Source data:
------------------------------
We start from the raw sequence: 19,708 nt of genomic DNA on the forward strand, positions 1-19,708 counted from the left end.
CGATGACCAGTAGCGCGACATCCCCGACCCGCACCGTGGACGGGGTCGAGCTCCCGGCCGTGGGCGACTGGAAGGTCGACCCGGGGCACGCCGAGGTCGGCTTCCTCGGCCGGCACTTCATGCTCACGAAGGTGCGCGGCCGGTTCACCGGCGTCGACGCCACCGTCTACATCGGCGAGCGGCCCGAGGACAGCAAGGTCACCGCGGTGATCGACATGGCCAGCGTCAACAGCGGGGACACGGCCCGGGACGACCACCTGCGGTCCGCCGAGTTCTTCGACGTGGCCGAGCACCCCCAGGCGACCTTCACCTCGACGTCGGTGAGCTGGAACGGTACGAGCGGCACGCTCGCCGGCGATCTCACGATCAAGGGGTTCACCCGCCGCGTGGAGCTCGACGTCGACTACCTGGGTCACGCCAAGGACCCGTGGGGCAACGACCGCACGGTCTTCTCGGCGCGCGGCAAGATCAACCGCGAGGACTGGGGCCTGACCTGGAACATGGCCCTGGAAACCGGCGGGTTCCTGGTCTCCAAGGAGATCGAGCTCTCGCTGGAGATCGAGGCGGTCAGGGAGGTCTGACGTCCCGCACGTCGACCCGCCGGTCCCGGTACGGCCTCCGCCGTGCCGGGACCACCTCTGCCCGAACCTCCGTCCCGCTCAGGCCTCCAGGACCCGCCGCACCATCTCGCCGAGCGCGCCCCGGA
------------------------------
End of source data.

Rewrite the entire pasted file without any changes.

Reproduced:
We start from the raw sequence: 19,708 nt of genomic DNA on the forward strand, positions 1-19,708 counted from the left end.
CGATGACCAGTAGCGCGACATCCCCGACCCGCACCGTGGACGGGGTCGAGCTCCCGGCCGTGGGCGACTGGAAGGTCGACCCGGGGCACGCCGAGGTCGGCTTCCTCGGCCGGCACTTCATGCTCACGAAGGTGCGCGGCCGGTTCACCGGCGTCGACGCCACCGTCTACATCGGCGAGCGGCCCGAGGACAGCAAGGTCACCGCGGTGATCGACATGGCCAGCGTCAACAGCGGGGACACGGCCCGGGACGACCACCTGCGGTCCGCCGAGTTCTTCGACGTGGCCGAGCACCCCCAGGCGACCTTCACCTCGACGTCGGTGAGCTGGAACGGTACGAGCGGCACGCTCGCCGGCGATCTCACGATCAAGGGGTTCACCCGCCGCGTGGAGCTCGACGTCGACTACCTGGGTCACGCCAAGGACCCGTGGGGCAACGACCGCACGGTCTTCTCGGCGCGCGGCAAGATCAACCGCGAGGACTGGGGCCTGACCTGGAACATGGCCCTGGAAACCGGCGGGTTCCTGGTCTCCAAGGAGATCGAGCTCTCGCTGGAGATCGAGGCGGTCAGGGAGGTCTGACGTCCCGCACGTCGACCCGCCGGTCCCGGTACGGCCTCCGCCGTGCCGGGACCACCTCTGCCCGAACCTCCGTCCCGCTCAGGCCTCCAGGACCCGCCGCACCATCTCGCCGAGCGCGCCCCGGA